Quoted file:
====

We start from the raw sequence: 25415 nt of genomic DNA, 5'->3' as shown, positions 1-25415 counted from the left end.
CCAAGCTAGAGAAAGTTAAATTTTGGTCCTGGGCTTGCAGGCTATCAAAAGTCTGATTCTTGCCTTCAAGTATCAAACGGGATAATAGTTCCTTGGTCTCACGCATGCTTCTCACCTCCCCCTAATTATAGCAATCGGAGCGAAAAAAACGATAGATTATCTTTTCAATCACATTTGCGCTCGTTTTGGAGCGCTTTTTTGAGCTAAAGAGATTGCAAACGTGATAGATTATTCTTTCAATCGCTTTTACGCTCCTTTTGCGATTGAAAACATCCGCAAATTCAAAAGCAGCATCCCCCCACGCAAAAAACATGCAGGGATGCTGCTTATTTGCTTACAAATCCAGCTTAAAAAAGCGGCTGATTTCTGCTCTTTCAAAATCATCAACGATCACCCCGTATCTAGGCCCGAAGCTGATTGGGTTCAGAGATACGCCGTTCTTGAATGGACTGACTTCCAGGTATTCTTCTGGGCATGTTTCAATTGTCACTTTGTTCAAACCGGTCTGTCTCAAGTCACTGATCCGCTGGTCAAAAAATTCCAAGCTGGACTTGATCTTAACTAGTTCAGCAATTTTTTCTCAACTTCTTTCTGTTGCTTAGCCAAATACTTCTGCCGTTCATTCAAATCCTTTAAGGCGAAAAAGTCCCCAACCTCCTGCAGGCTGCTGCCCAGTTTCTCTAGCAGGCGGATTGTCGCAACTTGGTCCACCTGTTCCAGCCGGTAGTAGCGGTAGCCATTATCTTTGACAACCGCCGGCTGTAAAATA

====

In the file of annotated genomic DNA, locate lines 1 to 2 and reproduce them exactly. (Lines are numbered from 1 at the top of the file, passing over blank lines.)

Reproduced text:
We start from the raw sequence: 25415 nt of genomic DNA, 5'->3' as shown, positions 1-25415 counted from the left end.
CCAAGCTAGAGAAAGTTAAATTTTGGTCCTGGGCTTGCAGGCTATCAAAAGTCTGATTCTTGCCTTCAAGTATCAAACGGGATAATAGTTCCTTGGTCTCACGCATGCTTCTCACCTCCCCCTAATTATAGCAATCGGAGCGAAAAAAACGATAGATTATCTTTTCAATCACATTTGCGCTCGTTTTGGAGCGCTTTTTTGAGCTAAAGAGATTGCAAACGTGATAGATTATTCTTTCAATCGCTTTTACGCTCCTTTTGCGATTGAAAACATCCGCAAATTCAAAAGCAGCATCCCCCCACGCAAAAAACATGCAGGGATGCTGCTTATTTGCTTACAAATCCAGCTTAAAAAAGCGGCTGATTTCTGCTCTTTCAAAATCATCAACGATCACCCCGTATCTAGGCCCGAAGCTGATTGGGTTCAGAGATACGCCGTTCTTGAATGGACTGACTTCCAGGTATTCTTCTGGGCATGTTTCAATTGTCACTTTGTTCAAACCGGTCTGTCTCAAGTCACTGATCCGCTGGTCAAAAAATTCCAAGCTGGACTTGATCTTAACTAGTTCAGCAATTTTTTCTCAACTTCTTTCTGTTGCTTAGCCAAATACTTCTGCCGTTCATTCAAATCCTTTAAGGCGAAAAAGTCCCCAACCTCCTGCAGGCTGCTGCCCAGTTTCTCTAGCAGGCGGATTGTCGCAACTTGGTCCACCTGTTCCAGCCGGTAGTAGCGGTAGCCATTATCTTTGACAACCGCCGGCTGTAAAATA